Cosmetic Surgery Tips

How To Make Jewelry With Beads Using Dental Floss

In the world of knitting, there are endless possibilities to add a touch of sparkle and shine to your projects. One popular way to achieve this is by incorporating bright sparkly beads into your soft fibery textures. Like stars in the still and quiet sky, these beads can bring a bit of bling to your knitting creations, making them stand out and shine. While it may seem daunting at first, adding beads to your knitting is actually quite fun and not nearly as difficult as it may appear. With a bit of practice and patience, you can easily master the art of bead knitting and create stunning pieces that will dazzle and impress anyone who sees them. And if anyone asks, don’t be afraid to play up the difficulty level a bit and bask in the admiration of your skills! When working with beads in knitting, there are a few key things to keep in mind to ensure success:

  • Choose the right beads: When selecting beads for your project, make sure they are the right size and weight for your yarn.
  • Pre-string your beads: To make the process of adding beads to your knitting easier, string them onto your yarn before you begin your project.
  • Use a crochet hook: To add a bead to your knitting, simply slide it up the yarn with a crochet hook before knitting the next stitch.
  • Experiment with patterns: Don’t be afraid to try different bead placements and patterns to see what works best for your project.
  • Enjoy the process: Adding beads to your knitting should be a fun and creative experience, so don’t stress about getting everything perfect.

By following these simple tips and tricks, you can easily incorporate beads into your knitting projects and add a touch of glimmer and glam to your creations. So go ahead, get out your sparkly beads and start knitting – the results are sure to be dazzling!

How To Make Jewelry With Beads Using Dental Floss

Knitting With Beads

There are two basic approaches for knitting with beads. One is to pre-string the beads: all the beads are placed on the yarn before knitting with beads begins. The beads ride on the yarn and can be moved into place either on or between stitches. The big “Ugh!”is that if you do not count and add enough beads in advance, you will need to break the yarn to add more beads. Although I mention it here, I will not be covering knitting with pre-strung beads in this post. There are a lot of interesting and creative things that can be done with pre-strung beads so it can be worthwhile to learn more about it.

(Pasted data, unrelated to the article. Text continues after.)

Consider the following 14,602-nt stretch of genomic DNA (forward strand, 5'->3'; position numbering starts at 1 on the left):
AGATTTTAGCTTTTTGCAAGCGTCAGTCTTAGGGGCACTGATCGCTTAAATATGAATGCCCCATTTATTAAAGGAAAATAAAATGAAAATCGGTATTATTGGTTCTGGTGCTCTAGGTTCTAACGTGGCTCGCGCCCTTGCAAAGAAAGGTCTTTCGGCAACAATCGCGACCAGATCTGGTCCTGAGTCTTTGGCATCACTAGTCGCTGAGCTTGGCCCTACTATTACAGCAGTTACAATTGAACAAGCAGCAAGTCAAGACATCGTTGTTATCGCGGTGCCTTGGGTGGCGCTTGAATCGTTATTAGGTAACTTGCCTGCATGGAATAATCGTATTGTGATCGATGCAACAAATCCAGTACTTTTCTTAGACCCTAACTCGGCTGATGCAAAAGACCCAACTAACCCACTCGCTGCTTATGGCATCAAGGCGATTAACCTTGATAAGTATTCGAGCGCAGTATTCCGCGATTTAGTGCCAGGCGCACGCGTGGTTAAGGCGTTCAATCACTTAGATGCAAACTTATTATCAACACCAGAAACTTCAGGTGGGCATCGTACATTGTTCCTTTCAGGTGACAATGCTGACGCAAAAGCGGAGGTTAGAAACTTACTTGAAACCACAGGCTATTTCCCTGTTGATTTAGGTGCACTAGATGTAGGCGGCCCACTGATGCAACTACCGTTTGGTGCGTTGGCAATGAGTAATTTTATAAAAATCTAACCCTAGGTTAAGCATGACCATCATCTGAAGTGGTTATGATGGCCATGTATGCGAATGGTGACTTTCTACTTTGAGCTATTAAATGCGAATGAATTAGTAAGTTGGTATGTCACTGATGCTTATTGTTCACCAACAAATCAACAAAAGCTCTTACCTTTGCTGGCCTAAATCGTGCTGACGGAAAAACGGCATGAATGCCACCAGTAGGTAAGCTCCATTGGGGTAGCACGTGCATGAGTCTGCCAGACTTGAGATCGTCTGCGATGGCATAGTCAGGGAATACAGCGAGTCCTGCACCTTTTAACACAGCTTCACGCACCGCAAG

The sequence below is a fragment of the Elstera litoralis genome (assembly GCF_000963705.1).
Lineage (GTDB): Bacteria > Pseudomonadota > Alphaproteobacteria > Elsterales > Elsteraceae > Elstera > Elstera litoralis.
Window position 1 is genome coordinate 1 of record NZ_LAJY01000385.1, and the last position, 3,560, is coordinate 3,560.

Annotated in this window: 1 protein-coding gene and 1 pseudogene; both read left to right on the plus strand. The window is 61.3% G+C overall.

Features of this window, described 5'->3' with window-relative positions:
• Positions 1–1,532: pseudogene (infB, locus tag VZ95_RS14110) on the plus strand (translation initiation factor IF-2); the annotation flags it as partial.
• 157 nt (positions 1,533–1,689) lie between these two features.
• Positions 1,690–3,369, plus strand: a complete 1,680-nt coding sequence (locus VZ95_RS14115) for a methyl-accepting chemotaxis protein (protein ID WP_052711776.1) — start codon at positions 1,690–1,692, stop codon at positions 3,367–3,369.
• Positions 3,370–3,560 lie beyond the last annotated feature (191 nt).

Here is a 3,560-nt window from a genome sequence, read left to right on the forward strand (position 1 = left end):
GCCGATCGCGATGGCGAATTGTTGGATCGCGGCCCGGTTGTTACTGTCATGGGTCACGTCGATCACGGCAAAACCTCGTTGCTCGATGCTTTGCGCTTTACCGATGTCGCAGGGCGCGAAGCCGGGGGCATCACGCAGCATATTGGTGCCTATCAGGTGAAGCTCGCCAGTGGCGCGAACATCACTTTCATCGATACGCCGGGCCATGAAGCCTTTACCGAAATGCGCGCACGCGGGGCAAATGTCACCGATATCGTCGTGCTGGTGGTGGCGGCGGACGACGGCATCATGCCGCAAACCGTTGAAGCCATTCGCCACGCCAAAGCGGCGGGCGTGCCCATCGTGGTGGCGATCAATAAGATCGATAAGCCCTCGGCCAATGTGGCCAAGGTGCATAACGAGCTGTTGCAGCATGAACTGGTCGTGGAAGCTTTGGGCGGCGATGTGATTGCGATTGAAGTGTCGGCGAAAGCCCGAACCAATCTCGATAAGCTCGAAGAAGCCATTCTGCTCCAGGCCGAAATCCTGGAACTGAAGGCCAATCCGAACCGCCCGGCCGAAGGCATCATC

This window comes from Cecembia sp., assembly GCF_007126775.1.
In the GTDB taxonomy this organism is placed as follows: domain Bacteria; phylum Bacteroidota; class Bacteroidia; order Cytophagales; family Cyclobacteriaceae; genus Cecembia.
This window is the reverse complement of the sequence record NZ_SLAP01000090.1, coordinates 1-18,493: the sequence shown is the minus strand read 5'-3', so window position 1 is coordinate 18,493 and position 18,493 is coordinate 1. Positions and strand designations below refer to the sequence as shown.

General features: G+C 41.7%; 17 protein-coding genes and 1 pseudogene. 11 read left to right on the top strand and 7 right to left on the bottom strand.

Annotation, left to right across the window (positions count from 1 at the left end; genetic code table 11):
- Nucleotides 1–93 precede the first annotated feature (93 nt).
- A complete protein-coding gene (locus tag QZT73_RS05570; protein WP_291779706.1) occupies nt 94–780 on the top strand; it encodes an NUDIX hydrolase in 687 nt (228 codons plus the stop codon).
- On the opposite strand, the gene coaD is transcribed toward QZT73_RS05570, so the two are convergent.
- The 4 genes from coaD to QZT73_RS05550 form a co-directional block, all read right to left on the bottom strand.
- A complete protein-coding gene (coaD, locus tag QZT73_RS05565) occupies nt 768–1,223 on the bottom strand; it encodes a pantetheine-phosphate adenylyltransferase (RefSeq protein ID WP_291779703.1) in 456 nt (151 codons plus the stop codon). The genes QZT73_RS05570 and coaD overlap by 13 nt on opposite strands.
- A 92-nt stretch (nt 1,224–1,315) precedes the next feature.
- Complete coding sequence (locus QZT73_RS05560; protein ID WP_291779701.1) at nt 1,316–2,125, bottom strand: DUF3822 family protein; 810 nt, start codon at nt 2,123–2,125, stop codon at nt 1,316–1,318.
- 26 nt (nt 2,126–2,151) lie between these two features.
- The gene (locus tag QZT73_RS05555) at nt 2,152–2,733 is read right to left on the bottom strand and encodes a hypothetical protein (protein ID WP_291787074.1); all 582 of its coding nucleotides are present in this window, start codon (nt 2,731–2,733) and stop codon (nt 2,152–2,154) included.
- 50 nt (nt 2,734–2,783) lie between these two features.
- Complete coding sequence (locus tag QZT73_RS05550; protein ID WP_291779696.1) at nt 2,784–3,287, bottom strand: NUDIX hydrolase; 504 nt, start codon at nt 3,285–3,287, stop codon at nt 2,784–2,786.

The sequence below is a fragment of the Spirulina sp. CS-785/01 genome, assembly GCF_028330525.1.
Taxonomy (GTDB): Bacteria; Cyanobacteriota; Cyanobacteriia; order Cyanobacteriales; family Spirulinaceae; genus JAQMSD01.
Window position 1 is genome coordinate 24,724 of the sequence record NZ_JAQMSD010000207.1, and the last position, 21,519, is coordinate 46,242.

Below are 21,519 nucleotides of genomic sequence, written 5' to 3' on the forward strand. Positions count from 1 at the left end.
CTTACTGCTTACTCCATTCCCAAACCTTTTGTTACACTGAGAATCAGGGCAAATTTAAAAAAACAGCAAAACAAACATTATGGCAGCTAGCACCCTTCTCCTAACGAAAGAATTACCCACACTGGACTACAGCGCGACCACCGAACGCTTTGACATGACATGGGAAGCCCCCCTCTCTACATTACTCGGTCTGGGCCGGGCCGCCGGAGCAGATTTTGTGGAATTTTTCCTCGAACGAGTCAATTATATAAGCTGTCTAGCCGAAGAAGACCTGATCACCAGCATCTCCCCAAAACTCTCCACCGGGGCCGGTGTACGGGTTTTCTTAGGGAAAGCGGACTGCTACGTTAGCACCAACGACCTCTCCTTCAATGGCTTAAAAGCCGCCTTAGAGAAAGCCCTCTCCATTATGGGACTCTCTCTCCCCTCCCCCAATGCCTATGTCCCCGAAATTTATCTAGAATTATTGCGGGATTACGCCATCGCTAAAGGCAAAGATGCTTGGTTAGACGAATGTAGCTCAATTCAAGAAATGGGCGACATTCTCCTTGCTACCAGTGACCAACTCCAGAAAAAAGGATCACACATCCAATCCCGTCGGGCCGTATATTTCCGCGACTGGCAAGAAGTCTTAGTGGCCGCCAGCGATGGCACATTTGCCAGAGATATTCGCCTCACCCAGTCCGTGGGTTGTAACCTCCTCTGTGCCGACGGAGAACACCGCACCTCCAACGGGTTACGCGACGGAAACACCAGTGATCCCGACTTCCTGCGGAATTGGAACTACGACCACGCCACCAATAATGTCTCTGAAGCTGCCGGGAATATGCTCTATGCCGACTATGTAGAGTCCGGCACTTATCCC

The second and more commonly used approach–and the one I will be discussing in this post–is placing beads: each bead is individually placed on a stitch as indicated in the pattern. The pattern will tell you whether to place the bead before or after knitting the stitch, usually it is before knitting the stitch. If it is not specified, I knit the stitch after the bead has been placed.

More often than not the pattern instruction will be “PB” for “place bead” which means, place a bead on the upcoming stitch and knit it after the bead has been placed. In this case–after executing the “PB” instruction–the bead rests between the stitch from the row below and the newly knit stitch on the current row. If the instruction is to knit the stitch before placing the bead, the bead rests above the stitch on the current row and is not locked in until it is worked on the subsequent row. I think the bead is more firmly held in place between the two stitches when it is placed after knitting the stitch on the current row and locked in place on the next row. Either way the bead is between two stitches; one above it and one below it. The difference is, place bead then knit puts the bead between the stitch from the row below and the current row while the knit then place bead puts the the bead between the stitch on the current row and the stitch on the subsequent row. Picture an hourglass figure with a tight belt, that is the yarn with a placed bead on it pinching the yarn between the stitch below and the stitch above.

For placing the beads, there are a few different methods including a small crochet hook, a Fleegle Beader, or SuperFloss. Each method is described below, but first there are a few things to know about beads and some materials that are helpful for knitting with beads.

Materials for Knitting with Beads

I like to use 6/0 size beads for fingering weight yarn as well as for a heavy lace or light sport weight. For a finer lace, I like to use 8/0 beads. The bead should have a large enough hole to slip onto the yarn, remembering that when placing a bead on a stitch that there are two strands of yarn being fed through the hole. I have used many types of beads and have found that Miyaki and Toho beads have been very consistent in their hole sizes. I have used some beautiful Czech glass beads that had some inconsistencies in the sizes, some were more of a struggle to place than others.

It is useful to have a beading board to hold the beads and tools. A tray will also work,but if using a tray it is helpful to have a foam or soft cloth to help keep the beads from escaping. The sound of tiny beads clattering in the vacuum is not my favorite tune.

Bead Tray/Foam Square
Bead Spinner

Beads are picked up one at a time with a crochet hook but are preloaded onto a Fleegle Beader. There is a bent end on the Fleegle Beader for picking up beads individually or they can be loaded by using a bead spinner. I am not very successful with my bead spinner, it will probably end up on the Freebie table at the next knitting retreat, but some people really like using a bead spinner to speed up the task. Beads can be picked up one-by-one with the stiff end of the SuperFloss or strung onto the SuperFloss using a Dental floss threader. I use a clip on the long smooth end of the floss to hold the beads in place, but the end can be knotted or something can be tied to the end to keep the beads from falling off.